A danger of the Internet
Nov 25, 2010

A danger of the Internet

A very curious phenomenon exists that has been made increasingly possible by the Internet. If you have an opinion - no matter how crazy - you can go on the Internet and find someone who agrees with that opinion. Not just agrees with it but supports it in very articulate ways with lots of evidence and facts beyond what you yourself know. Particularity with political opinions, one can read twenty blogs a day espousing the same opinion as you on whatever issue. To the extreme, if one believes in a conspiracy theory like the 9/11 truther movement,  there is an enormous body of support for this on the Internet and the actual veracity is irrelevant of this.

The result is you can now easily and convincingly reassert any opinion you have and have it continually reinforced. The examples of conspiracy theories perhaps detract from this message because the emphasis is that this happens to nearly everybody including myself. Our consumption on the internet is filtered by the sites we view and if, as is quite reasonable, we dominate this with sites whose opinions agree with ours we fall into this trap of reinforcing artificially a specific set of perspectives. This makes telling the difference between a rational opinion and a reinforced opinion very difficult.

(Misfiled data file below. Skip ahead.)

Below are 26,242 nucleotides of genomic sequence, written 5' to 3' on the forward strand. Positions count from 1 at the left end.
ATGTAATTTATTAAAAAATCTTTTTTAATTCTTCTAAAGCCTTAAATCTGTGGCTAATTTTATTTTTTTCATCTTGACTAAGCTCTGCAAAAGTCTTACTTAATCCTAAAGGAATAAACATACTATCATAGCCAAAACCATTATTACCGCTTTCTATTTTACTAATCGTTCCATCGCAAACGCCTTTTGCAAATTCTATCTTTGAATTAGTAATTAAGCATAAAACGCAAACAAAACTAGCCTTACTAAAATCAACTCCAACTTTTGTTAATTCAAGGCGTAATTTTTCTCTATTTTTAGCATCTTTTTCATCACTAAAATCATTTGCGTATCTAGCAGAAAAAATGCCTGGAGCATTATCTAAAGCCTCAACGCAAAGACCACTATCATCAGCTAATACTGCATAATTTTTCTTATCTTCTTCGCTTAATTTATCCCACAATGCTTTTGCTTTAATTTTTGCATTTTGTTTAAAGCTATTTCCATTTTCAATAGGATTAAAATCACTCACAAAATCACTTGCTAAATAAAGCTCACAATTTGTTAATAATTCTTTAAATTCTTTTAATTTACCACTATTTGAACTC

The solution is multifaceted. Firstly, we need to be conscious of this effect and reevaluate constantly. Secondly, we need to actively seek out and consume a wide variety of dissenting opinions to balance our intake. I don't suggest just listening to Limbaugh, the bias is too easy in cases like this to identify and take the opposing view, but to find people and perspectives that genuinely challenge your current opinions and force you to think deeply about them. If your opinions can stand that test, than they are far more likely to be worthwhile.

This idea expands on my previous post about the bias we introduce into the media we consume. In that post I talked about how when we consume a lot of the whitewashed mainstream news media that is so devoid of strong opinions outside of acceptance of the status quo that it lets us easily place our own innate bias over top of whatever we consume. This post identifies in some sense the opposite end in that it considers what happens when we focus on a strongly stated opinion and let our bias affect our choice of the media we consume that espouses these strong opinions. The solution to the problem described in my earlier post is not just to consume more indepth, analytic and opinionated media than the banality of the mainstream, one also has to consume a wide variety of sources that continually challenge us instead merely media that echos our own current opinions.

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